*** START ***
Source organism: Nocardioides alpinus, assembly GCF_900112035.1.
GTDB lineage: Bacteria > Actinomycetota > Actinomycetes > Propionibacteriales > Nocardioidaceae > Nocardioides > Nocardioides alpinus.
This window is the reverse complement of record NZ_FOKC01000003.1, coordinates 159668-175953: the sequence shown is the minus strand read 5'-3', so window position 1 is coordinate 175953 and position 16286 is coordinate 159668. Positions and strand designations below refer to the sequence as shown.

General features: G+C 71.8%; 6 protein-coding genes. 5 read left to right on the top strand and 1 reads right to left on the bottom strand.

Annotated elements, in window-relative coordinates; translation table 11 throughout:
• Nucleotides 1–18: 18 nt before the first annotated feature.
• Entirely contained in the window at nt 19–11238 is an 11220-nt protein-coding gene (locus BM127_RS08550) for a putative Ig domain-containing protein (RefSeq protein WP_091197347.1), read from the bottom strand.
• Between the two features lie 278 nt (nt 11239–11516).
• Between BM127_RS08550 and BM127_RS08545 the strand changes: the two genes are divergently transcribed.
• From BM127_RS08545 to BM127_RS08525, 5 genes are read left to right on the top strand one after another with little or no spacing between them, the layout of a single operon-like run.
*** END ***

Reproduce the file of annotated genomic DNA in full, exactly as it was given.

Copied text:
Source organism: Nocardioides alpinus, assembly GCF_900112035.1.
GTDB lineage: Bacteria > Actinomycetota > Actinomycetes > Propionibacteriales > Nocardioidaceae > Nocardioides > Nocardioides alpinus.
This window is the reverse complement of record NZ_FOKC01000003.1, coordinates 159668-175953: the sequence shown is the minus strand read 5'-3', so window position 1 is coordinate 175953 and position 16286 is coordinate 159668. Positions and strand designations below refer to the sequence as shown.

General features: G+C 71.8%; 6 protein-coding genes. 5 read left to right on the top strand and 1 reads right to left on the bottom strand.

Annotated elements, in window-relative coordinates; translation table 11 throughout:
• Nucleotides 1–18: 18 nt before the first annotated feature.
• Entirely contained in the window at nt 19–11238 is an 11220-nt protein-coding gene (locus BM127_RS08550) for a putative Ig domain-containing protein (RefSeq protein WP_091197347.1), read from the bottom strand.
• Between the two features lie 278 nt (nt 11239–11516).
• Between BM127_RS08550 and BM127_RS08545 the strand changes: the two genes are divergently transcribed.
• From BM127_RS08545 to BM127_RS08525, 5 genes are read left to right on the top strand one after another with little or no spacing between them, the layout of a single operon-like run.